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The Turnpike Revolt

Did you know that by 1730 Herefordshire had the largest turnpike system in Britain? An act of parliament was passed which allowed local groups (turnpike trusts) to take over the maintenance of roads in the county. In return the trusts were allowed to install turnpikes and tollgates and charge people for using the routes. At this time 118 miles of road was controlled by the Hereford Trust. However the turnpike revolt was coming.

Historic Milestones

We often revel at finding some of the historic milestones dotted around our beautiful county’s lanes. However in 1766 they were deemed compulsory on all turnpike roads and a very common sight indeed. Turnpike trusts were then required to mark every mile along a route so that accurate timing of journeys and prices could be estimated.

Many of our Herefordshire towns were surrounded with toll gates and for non tax payers routes to market were blocked. So as you can imagine the tolls were not popular. In fact the turnpike laws were hated and reviled by locals and visitors alike as they were fiercely enforced with very few exceptions. The poor resented them just as much as the farmers whose trading was significantly disrupted. So consequently the hustle and bustle of markets dwindled. Farmers and tradesmen found other places to trade and sell their goods without having to pay the turnpike fees.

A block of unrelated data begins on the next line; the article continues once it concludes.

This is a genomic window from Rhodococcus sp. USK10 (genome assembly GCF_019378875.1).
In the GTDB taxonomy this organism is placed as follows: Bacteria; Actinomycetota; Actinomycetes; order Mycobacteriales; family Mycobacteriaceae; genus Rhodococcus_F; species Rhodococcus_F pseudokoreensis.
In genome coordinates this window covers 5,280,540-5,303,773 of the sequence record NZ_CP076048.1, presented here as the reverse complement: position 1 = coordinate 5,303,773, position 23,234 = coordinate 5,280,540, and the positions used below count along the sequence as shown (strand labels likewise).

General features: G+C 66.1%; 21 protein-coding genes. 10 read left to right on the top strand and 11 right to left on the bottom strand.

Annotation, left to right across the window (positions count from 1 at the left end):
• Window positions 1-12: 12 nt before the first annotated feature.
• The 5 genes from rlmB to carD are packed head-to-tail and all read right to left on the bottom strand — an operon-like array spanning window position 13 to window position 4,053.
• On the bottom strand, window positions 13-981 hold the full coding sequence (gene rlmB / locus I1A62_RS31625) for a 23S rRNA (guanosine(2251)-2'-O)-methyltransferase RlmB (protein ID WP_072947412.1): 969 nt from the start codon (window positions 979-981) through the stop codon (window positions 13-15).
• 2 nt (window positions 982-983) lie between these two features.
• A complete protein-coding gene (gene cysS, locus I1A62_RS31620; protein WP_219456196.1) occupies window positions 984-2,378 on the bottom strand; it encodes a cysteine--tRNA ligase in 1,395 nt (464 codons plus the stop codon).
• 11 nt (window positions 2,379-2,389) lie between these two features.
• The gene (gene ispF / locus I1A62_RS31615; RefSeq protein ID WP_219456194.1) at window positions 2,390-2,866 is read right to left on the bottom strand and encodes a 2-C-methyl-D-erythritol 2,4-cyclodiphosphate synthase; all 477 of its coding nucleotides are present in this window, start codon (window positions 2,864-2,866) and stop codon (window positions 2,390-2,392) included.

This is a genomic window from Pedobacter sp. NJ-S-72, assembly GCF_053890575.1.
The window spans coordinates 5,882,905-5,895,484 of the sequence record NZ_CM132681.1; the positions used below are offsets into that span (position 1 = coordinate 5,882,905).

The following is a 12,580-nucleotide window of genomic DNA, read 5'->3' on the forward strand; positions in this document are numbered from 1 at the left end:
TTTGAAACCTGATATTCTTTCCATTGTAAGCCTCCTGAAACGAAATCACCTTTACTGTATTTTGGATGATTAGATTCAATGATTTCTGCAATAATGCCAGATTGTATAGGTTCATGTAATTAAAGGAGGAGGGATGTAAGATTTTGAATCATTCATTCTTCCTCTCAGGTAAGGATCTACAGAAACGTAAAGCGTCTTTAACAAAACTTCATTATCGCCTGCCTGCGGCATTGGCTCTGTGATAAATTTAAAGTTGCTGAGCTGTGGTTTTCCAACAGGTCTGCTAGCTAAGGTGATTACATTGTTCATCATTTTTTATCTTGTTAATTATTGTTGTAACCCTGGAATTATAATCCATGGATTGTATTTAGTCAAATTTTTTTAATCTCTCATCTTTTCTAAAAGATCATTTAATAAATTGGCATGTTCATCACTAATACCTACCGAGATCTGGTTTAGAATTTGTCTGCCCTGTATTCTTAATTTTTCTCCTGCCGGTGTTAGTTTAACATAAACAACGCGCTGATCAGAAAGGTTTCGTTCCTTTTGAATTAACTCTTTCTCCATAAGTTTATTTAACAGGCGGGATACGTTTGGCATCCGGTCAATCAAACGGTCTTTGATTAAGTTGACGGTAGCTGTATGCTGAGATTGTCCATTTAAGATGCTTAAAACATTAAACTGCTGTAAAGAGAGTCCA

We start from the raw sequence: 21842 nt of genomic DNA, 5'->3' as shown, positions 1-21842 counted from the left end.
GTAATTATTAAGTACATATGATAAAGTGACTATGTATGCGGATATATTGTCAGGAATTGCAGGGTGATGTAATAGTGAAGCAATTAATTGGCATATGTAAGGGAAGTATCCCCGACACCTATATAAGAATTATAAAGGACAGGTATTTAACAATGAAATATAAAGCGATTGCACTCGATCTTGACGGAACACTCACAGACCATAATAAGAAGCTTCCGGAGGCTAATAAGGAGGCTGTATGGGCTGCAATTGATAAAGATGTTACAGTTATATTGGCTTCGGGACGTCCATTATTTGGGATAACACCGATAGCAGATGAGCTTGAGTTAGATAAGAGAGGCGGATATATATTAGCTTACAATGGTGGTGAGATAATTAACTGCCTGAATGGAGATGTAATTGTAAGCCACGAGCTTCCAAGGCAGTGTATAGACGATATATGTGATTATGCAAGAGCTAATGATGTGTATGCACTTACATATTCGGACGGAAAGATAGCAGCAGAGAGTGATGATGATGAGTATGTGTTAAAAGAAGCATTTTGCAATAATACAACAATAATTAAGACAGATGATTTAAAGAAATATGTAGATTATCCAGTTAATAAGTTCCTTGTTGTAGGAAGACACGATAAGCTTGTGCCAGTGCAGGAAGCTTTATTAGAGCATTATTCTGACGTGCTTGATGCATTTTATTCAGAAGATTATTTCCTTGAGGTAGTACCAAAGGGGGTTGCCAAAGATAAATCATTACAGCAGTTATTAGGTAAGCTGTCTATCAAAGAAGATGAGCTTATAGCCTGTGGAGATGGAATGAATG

The Turnpike Revolt Begins

The turnpike revolt was not long off. Frustrations ran high, anger was at its peak and outbursts of violence and revolt were commonplace. Raging mobs gathered at the turnpikes at night and attempted to dismantle and burn them. Spirited forays of destruction were made by Welshmen. They would venture across the border in Herefordshire dressed in women’s clothes with their faces blacked ready to burn the turnpikes to the ground. These men were known as ‘Rebecca’s Daughters’. Visions of Monty Python are now coming to mind. So we hope you don’t mind while we have a quiet giggle at the imagery as we write this!

Feelings ran strong. Even after an act of parliament in 1734 which instructed the death penalty for those who destroyed turnpikes, the lawbreaking continued with even more fervour. Sympathetic locals began to support raiders and offer their assistance as look outs.

A Harsh Sentence

Those who were caught in the act of destroying toll gates were sent to the gallows either in Worcester or Hereford. Their very public demise was used as a deterrent to quell the frequency and ferocity of the attacks. In 1867 the turnpike gates were finally abandoned much to the delight of everyone.

There are only eight privately owned Toll Bridges left in the UK one of which is at Whitney in Herefordshire. 245 years on it still spans the beautiful River Wye as a fantastic reminder of our history and the tumultuous times gone by. How fantastic is that?

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